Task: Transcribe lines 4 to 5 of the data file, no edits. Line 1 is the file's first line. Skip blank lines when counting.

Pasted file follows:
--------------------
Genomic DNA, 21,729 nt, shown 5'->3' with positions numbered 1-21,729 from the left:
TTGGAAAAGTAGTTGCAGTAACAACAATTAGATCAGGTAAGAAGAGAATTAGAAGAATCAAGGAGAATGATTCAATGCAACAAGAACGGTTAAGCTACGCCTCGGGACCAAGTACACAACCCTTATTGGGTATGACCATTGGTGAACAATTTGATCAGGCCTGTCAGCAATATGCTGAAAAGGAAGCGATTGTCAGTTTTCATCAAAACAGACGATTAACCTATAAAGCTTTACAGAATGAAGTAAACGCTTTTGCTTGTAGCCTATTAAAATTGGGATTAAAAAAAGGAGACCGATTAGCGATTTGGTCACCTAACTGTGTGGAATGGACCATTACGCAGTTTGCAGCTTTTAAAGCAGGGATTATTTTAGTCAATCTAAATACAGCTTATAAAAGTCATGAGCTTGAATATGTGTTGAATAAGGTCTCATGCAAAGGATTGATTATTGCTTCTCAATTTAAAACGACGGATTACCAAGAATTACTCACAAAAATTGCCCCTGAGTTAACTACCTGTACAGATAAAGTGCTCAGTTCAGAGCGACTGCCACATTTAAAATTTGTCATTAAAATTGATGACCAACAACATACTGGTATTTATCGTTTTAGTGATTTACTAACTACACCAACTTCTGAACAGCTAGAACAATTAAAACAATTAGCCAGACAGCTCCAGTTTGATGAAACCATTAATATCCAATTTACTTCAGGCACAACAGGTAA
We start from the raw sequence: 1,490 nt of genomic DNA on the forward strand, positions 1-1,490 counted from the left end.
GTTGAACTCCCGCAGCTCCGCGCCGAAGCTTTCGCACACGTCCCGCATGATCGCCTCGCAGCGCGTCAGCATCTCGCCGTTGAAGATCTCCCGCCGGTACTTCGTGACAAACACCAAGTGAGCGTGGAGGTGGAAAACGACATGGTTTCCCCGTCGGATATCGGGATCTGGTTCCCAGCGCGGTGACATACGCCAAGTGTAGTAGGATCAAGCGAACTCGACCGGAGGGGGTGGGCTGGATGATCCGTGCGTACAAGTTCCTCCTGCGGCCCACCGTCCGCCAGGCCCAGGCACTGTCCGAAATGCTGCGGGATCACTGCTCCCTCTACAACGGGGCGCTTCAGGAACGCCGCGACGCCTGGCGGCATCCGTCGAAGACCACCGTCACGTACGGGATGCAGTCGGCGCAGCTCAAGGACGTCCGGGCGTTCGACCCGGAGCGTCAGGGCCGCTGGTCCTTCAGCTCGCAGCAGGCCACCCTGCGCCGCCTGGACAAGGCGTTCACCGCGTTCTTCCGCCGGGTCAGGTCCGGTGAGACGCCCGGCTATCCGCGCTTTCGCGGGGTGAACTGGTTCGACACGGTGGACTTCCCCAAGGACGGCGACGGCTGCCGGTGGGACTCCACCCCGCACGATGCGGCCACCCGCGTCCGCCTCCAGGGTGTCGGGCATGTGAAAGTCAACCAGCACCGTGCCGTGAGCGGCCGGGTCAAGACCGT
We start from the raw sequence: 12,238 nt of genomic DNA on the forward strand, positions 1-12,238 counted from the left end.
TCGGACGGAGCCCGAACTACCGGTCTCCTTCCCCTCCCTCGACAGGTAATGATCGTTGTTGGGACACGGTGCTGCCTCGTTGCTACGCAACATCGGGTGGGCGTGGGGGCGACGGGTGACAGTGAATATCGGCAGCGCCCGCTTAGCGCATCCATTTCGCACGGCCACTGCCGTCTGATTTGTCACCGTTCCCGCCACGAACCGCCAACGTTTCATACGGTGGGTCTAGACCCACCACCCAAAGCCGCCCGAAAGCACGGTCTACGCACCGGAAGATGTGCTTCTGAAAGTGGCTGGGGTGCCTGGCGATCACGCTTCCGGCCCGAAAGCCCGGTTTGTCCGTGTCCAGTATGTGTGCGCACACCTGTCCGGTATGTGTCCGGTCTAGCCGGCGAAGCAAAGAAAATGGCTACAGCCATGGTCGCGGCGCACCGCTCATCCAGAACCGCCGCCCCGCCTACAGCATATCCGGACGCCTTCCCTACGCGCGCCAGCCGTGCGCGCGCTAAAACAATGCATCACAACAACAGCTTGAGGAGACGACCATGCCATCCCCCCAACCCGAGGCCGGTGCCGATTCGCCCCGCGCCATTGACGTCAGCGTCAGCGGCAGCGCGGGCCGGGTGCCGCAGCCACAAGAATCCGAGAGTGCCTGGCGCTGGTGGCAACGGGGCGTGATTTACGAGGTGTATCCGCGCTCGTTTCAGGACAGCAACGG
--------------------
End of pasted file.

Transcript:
GTTGAACTCCCGCAGCTCCGCGCCGAAGCTTTCGCACACGTCCCGCATGATCGCCTCGCAGCGCGTCAGCATCTCGCCGTTGAAGATCTCCCGCCGGTACTTCGTGACAAACACCAAGTGAGCGTGGAGGTGGAAAACGACATGGTTTCCCCGTCGGATATCGGGATCTGGTTCCCAGCGCGGTGACATACGCCAAGTGTAGTAGGATCAAGCGAACTCGACCGGAGGGGGTGGGCTGGATGATCCGTGCGTACAAGTTCCTCCTGCGGCCCACCGTCCGCCAGGCCCAGGCACTGTCCGAAATGCTGCGGGATCACTGCTCCCTCTACAACGGGGCGCTTCAGGAACGCCGCGACGCCTGGCGGCATCCGTCGAAGACCACCGTCACGTACGGGATGCAGTCGGCGCAGCTCAAGGACGTCCGGGCGTTCGACCCGGAGCGTCAGGGCCGCTGGTCCTTCAGCTCGCAGCAGGCCACCCTGCGCCGCCTGGACAAGGCGTTCACCGCGTTCTTCCGCCGGGTCAGGTCCGGTGAGACGCCCGGCTATCCGCGCTTTCGCGGGGTGAACTGGTTCGACACGGTGGACTTCCCCAAGGACGGCGACGGCTGCCGGTGGGACTCCACCCCGCACGATGCGGCCACCCGCGTCCGCCTCCAGGGTGTCGGGCATGTGAAAGTCAACCAGCACCGTGCCGTGAGCGGCCGGGTCAAGACCGT
We start from the raw sequence: 12,238 nt of genomic DNA on the forward strand, positions 1-12,238 counted from the left end.